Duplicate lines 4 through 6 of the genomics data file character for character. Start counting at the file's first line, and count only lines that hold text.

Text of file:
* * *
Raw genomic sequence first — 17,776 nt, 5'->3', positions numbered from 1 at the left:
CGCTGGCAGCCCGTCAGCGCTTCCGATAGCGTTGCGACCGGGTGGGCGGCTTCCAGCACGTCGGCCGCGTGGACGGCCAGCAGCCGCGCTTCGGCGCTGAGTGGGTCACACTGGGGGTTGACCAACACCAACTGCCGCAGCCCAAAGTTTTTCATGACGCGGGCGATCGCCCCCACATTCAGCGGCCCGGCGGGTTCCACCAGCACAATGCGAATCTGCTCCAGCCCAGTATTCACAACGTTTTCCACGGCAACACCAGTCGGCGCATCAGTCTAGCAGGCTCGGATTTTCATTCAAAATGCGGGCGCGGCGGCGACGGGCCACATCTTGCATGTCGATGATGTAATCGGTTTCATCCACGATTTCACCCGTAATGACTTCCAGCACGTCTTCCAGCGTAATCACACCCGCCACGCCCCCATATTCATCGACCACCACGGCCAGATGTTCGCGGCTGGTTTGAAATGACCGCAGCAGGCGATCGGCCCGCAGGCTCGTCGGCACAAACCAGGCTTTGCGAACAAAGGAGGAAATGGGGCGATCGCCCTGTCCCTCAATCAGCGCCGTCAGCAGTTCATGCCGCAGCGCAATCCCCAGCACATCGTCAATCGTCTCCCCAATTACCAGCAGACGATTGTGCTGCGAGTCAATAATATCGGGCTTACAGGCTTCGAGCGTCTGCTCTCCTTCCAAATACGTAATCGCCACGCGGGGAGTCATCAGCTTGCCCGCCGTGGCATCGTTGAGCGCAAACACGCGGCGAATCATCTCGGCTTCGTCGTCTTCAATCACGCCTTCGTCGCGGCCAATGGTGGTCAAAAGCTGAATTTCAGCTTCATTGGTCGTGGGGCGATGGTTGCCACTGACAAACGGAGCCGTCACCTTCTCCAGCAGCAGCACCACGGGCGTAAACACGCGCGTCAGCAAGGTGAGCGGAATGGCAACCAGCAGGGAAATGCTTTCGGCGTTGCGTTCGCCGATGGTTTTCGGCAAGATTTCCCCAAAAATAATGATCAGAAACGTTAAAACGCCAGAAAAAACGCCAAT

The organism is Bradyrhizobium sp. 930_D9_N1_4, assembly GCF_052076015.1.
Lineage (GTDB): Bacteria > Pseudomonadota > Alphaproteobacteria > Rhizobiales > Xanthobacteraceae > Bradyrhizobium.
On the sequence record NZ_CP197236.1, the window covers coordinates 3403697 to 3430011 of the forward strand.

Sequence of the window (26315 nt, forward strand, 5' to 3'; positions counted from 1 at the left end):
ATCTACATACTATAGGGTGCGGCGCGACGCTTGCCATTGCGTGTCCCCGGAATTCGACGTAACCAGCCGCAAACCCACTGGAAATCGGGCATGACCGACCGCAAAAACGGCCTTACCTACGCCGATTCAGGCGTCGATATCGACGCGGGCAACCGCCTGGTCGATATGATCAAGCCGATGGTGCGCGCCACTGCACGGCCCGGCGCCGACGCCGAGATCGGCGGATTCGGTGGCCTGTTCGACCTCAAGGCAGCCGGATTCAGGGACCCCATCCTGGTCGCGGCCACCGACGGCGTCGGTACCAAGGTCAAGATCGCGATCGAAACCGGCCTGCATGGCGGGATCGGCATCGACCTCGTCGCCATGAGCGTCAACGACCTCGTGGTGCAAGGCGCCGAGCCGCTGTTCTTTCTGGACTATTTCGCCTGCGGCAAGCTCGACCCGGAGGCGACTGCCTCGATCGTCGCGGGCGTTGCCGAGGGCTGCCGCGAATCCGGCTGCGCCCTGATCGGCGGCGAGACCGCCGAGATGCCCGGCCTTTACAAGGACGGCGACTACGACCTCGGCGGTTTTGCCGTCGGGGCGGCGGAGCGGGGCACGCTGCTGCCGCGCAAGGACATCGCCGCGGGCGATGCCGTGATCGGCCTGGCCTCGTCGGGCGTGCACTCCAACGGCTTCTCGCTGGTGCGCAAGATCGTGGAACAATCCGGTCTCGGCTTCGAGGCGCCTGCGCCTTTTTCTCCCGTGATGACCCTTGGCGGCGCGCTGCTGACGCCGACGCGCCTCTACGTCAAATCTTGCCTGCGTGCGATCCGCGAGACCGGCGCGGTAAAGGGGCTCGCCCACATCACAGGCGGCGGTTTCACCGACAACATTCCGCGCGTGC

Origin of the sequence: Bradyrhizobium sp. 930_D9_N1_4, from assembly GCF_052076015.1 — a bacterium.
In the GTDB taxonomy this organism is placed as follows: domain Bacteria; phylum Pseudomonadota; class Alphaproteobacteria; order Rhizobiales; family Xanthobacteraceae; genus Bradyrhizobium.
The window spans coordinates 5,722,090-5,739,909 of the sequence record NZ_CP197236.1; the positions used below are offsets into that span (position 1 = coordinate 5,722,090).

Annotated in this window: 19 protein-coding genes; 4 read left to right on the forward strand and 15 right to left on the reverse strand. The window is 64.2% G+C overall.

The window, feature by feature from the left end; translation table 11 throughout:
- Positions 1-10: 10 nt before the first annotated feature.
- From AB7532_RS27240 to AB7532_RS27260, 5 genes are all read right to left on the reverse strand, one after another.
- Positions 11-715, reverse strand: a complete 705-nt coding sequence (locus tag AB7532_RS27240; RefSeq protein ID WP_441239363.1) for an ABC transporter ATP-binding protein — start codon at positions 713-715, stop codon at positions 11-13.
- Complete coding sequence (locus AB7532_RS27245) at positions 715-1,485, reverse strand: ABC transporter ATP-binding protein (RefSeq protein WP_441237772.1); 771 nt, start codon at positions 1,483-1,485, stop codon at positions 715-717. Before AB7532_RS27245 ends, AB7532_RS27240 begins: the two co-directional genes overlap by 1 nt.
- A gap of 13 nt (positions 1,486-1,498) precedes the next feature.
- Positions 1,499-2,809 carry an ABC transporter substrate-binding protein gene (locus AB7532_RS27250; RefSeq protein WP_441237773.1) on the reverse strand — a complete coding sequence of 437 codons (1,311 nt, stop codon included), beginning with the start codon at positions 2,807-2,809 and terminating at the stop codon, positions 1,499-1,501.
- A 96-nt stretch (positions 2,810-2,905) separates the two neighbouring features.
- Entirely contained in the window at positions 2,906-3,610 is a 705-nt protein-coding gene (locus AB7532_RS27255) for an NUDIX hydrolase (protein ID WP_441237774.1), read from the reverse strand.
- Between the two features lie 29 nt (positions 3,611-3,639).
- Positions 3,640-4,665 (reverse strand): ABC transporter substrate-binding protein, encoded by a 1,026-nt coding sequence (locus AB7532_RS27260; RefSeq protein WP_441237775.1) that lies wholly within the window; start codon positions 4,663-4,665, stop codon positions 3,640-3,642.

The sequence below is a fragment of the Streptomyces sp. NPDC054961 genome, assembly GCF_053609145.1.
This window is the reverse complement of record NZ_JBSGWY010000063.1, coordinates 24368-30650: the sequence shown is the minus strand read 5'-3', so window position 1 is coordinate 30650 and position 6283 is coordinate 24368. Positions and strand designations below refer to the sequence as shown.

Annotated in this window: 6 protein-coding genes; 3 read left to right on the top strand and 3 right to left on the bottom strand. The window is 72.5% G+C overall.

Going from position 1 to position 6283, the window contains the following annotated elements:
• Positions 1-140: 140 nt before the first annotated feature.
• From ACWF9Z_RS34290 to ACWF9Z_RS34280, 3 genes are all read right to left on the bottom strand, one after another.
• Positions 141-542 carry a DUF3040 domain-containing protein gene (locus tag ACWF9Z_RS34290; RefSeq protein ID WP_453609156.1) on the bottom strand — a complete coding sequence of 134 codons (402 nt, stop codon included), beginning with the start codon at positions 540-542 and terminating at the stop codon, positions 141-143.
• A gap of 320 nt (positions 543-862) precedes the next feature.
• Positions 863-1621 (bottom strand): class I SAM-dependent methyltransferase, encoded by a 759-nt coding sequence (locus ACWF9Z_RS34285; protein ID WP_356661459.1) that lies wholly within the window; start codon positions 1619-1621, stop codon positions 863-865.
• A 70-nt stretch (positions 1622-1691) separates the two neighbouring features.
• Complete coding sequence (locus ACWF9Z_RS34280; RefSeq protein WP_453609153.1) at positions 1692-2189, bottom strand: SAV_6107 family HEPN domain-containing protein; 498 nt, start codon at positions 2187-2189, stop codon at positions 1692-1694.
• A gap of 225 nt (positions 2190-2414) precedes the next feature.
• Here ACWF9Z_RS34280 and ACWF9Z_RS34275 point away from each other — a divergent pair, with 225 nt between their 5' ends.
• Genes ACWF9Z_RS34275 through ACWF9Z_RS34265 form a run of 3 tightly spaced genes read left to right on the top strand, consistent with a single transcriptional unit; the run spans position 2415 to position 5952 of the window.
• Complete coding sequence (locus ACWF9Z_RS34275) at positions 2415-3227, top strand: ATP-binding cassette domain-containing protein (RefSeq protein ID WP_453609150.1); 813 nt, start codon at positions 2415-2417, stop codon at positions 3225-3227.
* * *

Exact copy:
Lineage (GTDB): Bacteria > Pseudomonadota > Alphaproteobacteria > Rhizobiales > Xanthobacteraceae > Bradyrhizobium.
On the sequence record NZ_CP197236.1, the window covers coordinates 3403697 to 3430011 of the forward strand.

Sequence of the window (26315 nt, forward strand, 5' to 3'; positions counted from 1 at the left end):